JWL: This criticism is as old as the festival itself. What a lot of people don’t know is that Paul Acket was a very smart business man and a big rock and pop promoter, who understood back then that jazz alone wasn’t commercially strong enough to pull it off and make the festival profitable. So, next to a strong jazz line up, he booked acts like Van Morrison, James Brown and Ray Charles to sell the tickets. Basically, that’s still the way we think today. Only difference is that the music has moved on and we will have to keep up with trends and new acts to keep the younger audiences interested. But we will always stay true to our root, which is a strong basis of jazz, in all its forms.

AR: This leads into my next question; recently I’ve been asking many of the musicians I interview a standard question that, at times, tends to provoke some controversial answers. As a festival director, I would love to get your take on it so here we go, what is your opinion of the state of jazz today?

JWL: Jazz is a resilient genre, with ups and downs through the decades. At the moment, a strong revival is going on, both artistically and commercially. Thanks to a new, strong and eclectic generation that is not afraid to cross over with other genres and are free from stereotypical thinking from the old days. You see acts like Kamasi Washington, Snarky Puppy and Kamaal Williams playing rock festivals. The fact that in recent year’s mega stars like David Bowie, Kendrick Lamar and Lady Gaga did jazz related stuff helps too. But these are fluctuations with peaks and troughs and we are obviously at a peak now.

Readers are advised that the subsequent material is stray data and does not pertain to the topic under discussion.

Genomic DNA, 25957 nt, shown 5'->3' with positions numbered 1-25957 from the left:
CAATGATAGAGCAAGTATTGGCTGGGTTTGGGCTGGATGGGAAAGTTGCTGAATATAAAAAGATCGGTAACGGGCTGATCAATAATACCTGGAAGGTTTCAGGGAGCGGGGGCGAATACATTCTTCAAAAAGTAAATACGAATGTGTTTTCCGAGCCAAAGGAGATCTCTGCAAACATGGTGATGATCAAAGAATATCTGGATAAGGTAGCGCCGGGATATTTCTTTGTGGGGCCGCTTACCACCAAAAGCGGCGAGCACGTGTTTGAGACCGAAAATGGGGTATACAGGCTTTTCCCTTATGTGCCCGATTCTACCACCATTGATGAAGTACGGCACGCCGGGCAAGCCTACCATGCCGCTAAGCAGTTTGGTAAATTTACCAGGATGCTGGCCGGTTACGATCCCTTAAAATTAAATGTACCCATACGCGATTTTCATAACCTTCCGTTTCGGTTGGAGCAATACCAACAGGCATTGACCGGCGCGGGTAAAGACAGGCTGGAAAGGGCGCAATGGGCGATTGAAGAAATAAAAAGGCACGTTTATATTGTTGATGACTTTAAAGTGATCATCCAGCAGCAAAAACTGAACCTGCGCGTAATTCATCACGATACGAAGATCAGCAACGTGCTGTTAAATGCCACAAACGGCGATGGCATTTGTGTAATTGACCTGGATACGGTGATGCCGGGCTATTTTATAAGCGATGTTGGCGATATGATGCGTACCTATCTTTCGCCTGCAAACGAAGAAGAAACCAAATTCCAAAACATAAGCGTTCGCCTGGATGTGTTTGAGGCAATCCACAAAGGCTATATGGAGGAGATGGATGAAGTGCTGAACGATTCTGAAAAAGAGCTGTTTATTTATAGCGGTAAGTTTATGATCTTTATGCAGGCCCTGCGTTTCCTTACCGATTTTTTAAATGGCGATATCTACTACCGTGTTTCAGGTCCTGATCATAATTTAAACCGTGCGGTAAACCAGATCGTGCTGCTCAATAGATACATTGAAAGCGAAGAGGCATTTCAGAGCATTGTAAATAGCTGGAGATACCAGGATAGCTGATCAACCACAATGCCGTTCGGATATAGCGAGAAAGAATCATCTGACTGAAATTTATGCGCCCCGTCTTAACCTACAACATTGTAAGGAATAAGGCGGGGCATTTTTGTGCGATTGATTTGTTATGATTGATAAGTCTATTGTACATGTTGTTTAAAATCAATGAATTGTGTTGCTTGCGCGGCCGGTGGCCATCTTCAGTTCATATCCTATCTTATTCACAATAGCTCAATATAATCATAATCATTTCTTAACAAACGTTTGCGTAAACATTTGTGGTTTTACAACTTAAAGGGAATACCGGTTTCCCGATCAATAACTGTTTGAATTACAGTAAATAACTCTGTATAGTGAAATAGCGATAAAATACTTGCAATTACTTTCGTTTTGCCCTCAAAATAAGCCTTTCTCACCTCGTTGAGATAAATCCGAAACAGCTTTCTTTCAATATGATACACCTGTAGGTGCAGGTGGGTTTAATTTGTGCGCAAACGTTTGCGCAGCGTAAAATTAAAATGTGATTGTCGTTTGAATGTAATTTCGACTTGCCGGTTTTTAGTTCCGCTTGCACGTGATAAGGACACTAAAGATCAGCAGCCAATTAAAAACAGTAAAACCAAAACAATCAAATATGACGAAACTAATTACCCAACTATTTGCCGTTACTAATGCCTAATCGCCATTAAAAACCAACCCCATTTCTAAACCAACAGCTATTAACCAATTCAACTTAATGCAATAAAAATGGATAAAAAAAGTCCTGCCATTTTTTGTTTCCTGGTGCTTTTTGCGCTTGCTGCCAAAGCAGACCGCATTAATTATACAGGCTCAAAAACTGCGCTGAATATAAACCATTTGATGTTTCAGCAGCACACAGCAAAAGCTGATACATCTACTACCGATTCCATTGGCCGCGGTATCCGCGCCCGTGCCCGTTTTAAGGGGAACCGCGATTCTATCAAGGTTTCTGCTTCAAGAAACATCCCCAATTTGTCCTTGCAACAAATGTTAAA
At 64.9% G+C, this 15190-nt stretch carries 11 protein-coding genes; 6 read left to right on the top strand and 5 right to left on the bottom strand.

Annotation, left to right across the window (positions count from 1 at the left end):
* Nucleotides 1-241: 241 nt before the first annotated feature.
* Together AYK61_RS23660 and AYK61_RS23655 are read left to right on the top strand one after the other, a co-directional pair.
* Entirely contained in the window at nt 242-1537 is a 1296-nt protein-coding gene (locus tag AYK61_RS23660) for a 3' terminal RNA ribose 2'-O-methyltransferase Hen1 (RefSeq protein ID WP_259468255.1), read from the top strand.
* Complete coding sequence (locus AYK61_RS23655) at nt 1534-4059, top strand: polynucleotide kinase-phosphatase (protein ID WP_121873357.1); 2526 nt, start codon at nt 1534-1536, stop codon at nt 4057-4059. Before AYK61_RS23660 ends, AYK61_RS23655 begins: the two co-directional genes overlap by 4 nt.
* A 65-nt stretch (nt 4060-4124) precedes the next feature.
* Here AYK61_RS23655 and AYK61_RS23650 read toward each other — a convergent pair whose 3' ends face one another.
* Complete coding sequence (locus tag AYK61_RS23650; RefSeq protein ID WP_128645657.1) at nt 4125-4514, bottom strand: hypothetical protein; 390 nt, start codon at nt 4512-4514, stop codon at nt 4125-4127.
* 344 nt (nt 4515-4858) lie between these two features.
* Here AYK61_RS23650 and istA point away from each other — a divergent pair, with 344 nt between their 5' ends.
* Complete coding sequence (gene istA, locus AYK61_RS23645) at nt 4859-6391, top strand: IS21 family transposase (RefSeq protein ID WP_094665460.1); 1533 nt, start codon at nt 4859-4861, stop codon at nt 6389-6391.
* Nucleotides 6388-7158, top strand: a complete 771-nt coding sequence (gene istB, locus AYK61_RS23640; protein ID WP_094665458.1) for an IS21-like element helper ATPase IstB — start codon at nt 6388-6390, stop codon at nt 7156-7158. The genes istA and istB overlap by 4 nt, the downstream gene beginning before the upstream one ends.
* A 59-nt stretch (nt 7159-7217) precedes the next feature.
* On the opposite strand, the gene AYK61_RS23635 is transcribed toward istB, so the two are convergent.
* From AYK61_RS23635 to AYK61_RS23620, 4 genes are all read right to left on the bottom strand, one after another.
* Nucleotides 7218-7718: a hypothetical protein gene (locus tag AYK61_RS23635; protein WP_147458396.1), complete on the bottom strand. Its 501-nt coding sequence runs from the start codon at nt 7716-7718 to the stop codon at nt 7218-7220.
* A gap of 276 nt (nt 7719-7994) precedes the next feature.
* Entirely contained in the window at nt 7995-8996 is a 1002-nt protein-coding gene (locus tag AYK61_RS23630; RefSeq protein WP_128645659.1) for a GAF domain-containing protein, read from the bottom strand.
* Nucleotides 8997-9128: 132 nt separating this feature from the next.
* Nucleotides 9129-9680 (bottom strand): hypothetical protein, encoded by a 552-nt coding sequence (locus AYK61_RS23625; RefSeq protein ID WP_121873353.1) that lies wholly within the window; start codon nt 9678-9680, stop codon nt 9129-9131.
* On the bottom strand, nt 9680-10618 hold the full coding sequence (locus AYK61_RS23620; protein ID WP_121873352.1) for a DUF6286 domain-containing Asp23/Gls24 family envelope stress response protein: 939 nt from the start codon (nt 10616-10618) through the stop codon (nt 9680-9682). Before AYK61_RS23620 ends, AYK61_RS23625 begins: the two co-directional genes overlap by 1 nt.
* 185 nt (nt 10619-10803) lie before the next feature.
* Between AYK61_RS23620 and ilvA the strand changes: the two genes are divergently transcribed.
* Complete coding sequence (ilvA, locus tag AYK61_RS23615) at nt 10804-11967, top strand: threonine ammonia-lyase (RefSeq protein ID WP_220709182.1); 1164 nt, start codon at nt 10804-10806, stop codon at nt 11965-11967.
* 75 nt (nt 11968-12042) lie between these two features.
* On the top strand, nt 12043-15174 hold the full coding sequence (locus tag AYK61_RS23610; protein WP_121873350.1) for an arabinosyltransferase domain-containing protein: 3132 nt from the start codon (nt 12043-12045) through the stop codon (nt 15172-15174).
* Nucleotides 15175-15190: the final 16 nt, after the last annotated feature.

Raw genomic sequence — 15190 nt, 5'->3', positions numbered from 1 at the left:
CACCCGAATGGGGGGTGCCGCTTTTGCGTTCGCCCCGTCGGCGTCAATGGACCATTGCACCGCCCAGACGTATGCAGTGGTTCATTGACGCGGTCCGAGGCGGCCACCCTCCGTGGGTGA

AR: Traditionally from its beginnings back in 1976 the festival took place in Den Haag. In 2006 the festival moved to Ahoy in Rotterdam. What prompted this move?

JWL: The former venue, the Congresgebouw, was sold by the government to a private company in 2001. To make the venue profitable, the new owner had to take down the most important festival halls, which made it impossible for us to continue the festival there. The only venue where we could move was the Rotterdam Ahoy, where they have the perfect combination of small, middle and big venues, which is very important for our concept.

AR: Since the move to Rotterdam the festival has introduced a number of fringe events such as North Sea Around Town, North Sea Kids etc. I can imagine this has a positive impact and expands the festival in the cities wider community. What impact has this community outreach had on the festival as a whole?

JWL: That the support and connection with the city has grown a lot over the years. Rotterdam is proud of us and we are proud of Rotterdam. In many aspects, the city is doing very well and that has a positive effect on the festival, and vice versa.

AR: Over the last few years we’ve seen a number of top brands in the industry adopt a franchise model for their Brand. A few examples are Jazz At The Lincoln Center in Qatar, Montreux Jazz Festival in Japan. The Blue Note Jazz Club in Milan, Hawaii and Tokyo etc. In 2010 the North Sea added Curacao, what was the strategy behind this?

JWL: A strong brand gives you possibilities, also abroad. We get offers from all over the world to bring in our concept and our experience. We have tried to bring the festival abroad a few times, unfortunately not always successful. Because of its complexity and big financial risks, this is harder than you might think. Our sister festival in Curacao (Dutch Caribbean) has successfully been running for eight years now. We will always keep our eyes and ears open for new possibilities, as we  these foreign adventures.

AR: To finish up, I’d like to know what we can expect from the North Sea Jazz Festival in years come.

JWL: In general: basically, we will keep doing what we do, but we’ll always keep looking for ways to do it better. Standing still and leaning back is dangerous. You must have the guts to reinvent every aspect of the festival, every year. And keep investing in new elements, keep your audience surprised. As long as the artists and the audience stay happy, we will be fine for many years to come. Practically: in 2021, a new wing of the Ahoy will be finished. This gives us a lot of extra space and possibilities which I look forward to.

For tickets and the full program schedule vist the North Sea Jazz Festival website.

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Last modified: July 3, 2018